“The income tax has made more liars out of the American people than golf has.”
-Will Rogers

Your family’s Personal Financial Guide is here, and we’ve got some bad news to start the week…as well as some good news for many from the past weekend.

(Btw, I’m not referring to the healthcare bill passing the House, as I’m not going to wade in to that debate right now–I’ll save my advice for when we finish the legislative process. I’ll just say for now that I’m glad attention is being paid to the issue and leave it there for now. Feel free to send questions, but know that we won’t have any details until a bill is signed by the President, if one makes it through.)

Before I get to the good news, some links and commentary about what it all could mean for your family:

Unemployment hit the not-so-magic 10% threshold last month:
http://www.usatoday.com/money/economy/2009-11-06-jobs-october_N.htm Catch a Fire dvd
For many, this is just more noise–and that’s how it should be. It does NOT profit you to fix your eyes on what you cannot control, *especially* when it’s bad news. Keep your head focused on what YOU need to do in order to grow in your job or business…and let the politicians worry about how to respond.

Don’t fall into the trap of letting malaise settle into your heart because of outside factors.

(If YOU are among that 10+%–my heart goes out to you.)

A nice article about year-end tax moves to make sure your 2009 taxes aren’t higher than they should be: Keith movie full
I won’t go into my specific advice for YOU from that, as we’d really need to meet in person for that–so my MAIN advice from this is to give us a call and set up an appointment before year-end.

Our calendar is RAPIDLY

Darkness Falls buy

Home on the Range move

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filling, so don’t delay on that…it could make hundreds or even thousands of dollars of difference in your bottom line.

So…this week’s Strategy Note is about another bill which was actually passed into law, and something I’ve been talking about for a few weeks. Read on and leave your comments:

“Real World” Personal Strategy
Breaking Down the New HomeBuyer Tax Credit

Last week, a new Homebuyers Tax Credit bill was actually signed into law. The new bill extends the tax credit for first-time homebuyers (FTHBs), as well as opens it up to current homeowners who are looking to buy. And even if you aren’t looking to purchase – pass on this article to anyone you think might be in the market to do so. This is information that might benefit them greatly, and I’ll be happy to be of service to them.

So, here’s what you need to know about the new bill…

NEW Tax Credit for Current Homeowners

This is what’s new and special about this. The tax credit program now gives those who already own a residence some additional reasons to move to a new home. This incentive comes in the form of a tax credit of up to $6,500 for qualified purchasers who have owned and occupied a primary residence for a period of five consecutive years during the last eight years.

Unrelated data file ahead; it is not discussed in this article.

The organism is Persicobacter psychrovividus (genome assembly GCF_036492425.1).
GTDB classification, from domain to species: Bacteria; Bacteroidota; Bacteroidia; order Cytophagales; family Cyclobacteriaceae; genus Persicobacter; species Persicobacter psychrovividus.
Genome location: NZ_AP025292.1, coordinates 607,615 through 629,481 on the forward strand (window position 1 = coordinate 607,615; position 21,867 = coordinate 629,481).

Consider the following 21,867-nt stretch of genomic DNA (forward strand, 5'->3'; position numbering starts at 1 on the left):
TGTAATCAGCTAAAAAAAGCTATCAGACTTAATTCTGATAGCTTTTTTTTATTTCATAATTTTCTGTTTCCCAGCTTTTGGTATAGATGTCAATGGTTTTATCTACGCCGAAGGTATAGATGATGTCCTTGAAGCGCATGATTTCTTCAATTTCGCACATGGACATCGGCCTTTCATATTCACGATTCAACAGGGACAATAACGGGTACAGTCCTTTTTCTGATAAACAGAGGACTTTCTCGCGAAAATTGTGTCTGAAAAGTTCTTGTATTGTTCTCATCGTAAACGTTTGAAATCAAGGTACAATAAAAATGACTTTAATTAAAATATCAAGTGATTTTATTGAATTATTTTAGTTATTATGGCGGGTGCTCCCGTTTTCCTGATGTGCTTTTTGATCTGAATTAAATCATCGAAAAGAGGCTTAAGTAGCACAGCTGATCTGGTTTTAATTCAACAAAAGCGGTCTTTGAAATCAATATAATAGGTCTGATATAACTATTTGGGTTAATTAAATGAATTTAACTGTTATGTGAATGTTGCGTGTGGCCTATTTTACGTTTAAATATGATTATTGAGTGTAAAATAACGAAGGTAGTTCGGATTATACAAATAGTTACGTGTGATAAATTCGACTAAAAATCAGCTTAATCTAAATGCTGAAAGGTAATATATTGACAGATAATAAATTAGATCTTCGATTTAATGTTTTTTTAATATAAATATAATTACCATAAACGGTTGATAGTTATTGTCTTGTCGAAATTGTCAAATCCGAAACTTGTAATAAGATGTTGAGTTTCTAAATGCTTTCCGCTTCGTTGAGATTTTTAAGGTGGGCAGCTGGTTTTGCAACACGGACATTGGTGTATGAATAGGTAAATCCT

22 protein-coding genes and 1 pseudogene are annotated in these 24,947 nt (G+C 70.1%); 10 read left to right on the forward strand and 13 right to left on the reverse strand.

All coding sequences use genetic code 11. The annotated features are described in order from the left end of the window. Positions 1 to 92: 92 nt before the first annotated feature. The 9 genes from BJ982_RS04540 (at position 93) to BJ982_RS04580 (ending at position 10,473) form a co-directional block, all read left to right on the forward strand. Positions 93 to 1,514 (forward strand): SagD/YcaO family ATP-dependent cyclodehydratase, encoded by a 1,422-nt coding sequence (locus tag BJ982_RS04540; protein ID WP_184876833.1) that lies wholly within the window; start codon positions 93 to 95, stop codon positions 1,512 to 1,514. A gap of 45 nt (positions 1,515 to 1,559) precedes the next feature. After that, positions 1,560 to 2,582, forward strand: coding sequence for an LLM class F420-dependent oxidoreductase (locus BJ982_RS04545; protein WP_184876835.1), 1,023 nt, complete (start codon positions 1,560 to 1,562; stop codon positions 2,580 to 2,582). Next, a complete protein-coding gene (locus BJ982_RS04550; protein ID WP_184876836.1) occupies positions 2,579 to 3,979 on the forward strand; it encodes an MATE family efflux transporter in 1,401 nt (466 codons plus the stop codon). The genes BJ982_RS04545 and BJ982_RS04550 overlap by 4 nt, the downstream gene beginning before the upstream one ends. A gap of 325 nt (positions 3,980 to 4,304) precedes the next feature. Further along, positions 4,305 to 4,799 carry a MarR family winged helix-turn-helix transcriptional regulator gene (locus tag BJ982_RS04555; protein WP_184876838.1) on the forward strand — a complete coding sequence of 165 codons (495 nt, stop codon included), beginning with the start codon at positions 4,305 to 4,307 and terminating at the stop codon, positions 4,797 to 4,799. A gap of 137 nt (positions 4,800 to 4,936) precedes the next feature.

Single taxpayers and married couples filing a joint return may qualify for the full tax credit amount.

Call us to see if you qualify
–it might be the right time to finally make the move you’ve been thinking about…we’ll help you determine if it’s a smart move–or not.

Tax Credit for First-Time Homebuyers The Pink Panther the movie
FTHBs (that is, people who have not owned a home within the last three years) may be eligible for the tax credit. The credit for FTHBs is 10% of the purchase price of the home, with a maximum available credit of $8,000.

Single taxpayers and married couples filing a joint return may qualify for the full tax credit amount.

Deadlines For The New Credits Threat of Exposure trailer

Herbie Rides Again film

In order to qualify for the credit, all contracts need to be in effect no later than April 30, 2010 and close no later than June 30, 2010. Those in the military do have some special extensions on the timelines available. Again, we’re here to help.

Credit Vs. Deduction

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The benefit of a tax credit is that it’s a dollar-for-dollar benefit, rather than a “tax deduction”, or reduction in a tax liability. If it were simply a deduction, it would only save you $1,000 to $1,500 when all was said and done.

This credit DIRECTLY “pays” your taxes for you. For instance, if a first-time homebuyer who qualified for the entire benefit were to owe $8,000 in income taxes and would qualify for a tax credit of $8,000, she would owe nothing.

Better still, the tax credit is refundable, which means the homebuyer can receive a check for the credit if he or she has little or no income tax liability. For example, if a first-time homebuyer is eligible for a tax credit of $8,000 but is liable for $4,000 in income tax, she can still receive a check for the remaining $4,000!

So, it really is like money in your pocket.

Now, there are some income caps, as well as some purchase price caps ($800,000 to be specific).

But if you have any questions…I’m here to help as your Family’s Personal Financial Guide.